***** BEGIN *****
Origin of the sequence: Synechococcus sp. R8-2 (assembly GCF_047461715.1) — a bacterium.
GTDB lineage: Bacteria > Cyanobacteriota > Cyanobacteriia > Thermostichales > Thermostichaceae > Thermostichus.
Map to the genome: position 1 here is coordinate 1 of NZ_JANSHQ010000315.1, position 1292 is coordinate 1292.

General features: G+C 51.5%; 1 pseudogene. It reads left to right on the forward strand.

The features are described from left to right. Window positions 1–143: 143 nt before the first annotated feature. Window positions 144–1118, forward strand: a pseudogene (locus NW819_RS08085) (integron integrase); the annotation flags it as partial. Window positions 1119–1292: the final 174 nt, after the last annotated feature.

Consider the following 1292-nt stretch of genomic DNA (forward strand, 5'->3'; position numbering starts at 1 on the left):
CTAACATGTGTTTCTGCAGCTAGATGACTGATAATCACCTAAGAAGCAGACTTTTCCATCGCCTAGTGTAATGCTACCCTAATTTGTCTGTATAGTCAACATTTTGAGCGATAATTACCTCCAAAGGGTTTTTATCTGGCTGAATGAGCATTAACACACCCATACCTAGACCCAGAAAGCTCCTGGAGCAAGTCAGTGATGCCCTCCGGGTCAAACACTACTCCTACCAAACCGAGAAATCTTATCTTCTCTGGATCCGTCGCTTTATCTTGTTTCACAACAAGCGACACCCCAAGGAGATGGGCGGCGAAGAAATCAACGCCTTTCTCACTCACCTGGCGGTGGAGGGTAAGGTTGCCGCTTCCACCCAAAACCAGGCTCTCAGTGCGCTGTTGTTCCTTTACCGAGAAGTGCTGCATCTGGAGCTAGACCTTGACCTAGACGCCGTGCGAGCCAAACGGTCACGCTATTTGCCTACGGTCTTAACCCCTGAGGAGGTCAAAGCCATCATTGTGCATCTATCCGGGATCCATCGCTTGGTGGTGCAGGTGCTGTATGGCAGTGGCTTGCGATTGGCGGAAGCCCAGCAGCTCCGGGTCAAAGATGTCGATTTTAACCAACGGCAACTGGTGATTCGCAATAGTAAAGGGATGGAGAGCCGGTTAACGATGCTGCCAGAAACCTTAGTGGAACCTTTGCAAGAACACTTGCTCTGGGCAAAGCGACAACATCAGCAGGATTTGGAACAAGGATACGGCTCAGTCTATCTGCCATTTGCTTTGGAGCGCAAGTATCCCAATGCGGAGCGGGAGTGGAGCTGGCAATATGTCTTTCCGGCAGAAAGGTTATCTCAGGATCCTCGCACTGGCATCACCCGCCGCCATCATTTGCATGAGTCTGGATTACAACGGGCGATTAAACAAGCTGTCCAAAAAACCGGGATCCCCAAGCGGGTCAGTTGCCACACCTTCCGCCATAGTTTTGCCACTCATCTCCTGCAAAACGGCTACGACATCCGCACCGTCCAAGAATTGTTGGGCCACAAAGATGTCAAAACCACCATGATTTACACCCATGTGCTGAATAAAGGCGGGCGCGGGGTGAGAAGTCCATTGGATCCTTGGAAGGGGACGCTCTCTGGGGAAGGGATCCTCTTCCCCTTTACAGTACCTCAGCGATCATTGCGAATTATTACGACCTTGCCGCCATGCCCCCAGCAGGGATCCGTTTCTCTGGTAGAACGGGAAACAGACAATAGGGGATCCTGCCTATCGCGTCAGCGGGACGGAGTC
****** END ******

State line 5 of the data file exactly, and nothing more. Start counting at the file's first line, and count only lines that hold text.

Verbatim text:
The features are described from left to right. Window positions 1–143: 143 nt before the first annotated feature. Window positions 144–1118, forward strand: a pseudogene (locus NW819_RS08085) (integron integrase); the annotation flags it as partial. Window positions 1119–1292: the final 174 nt, after the last annotated feature.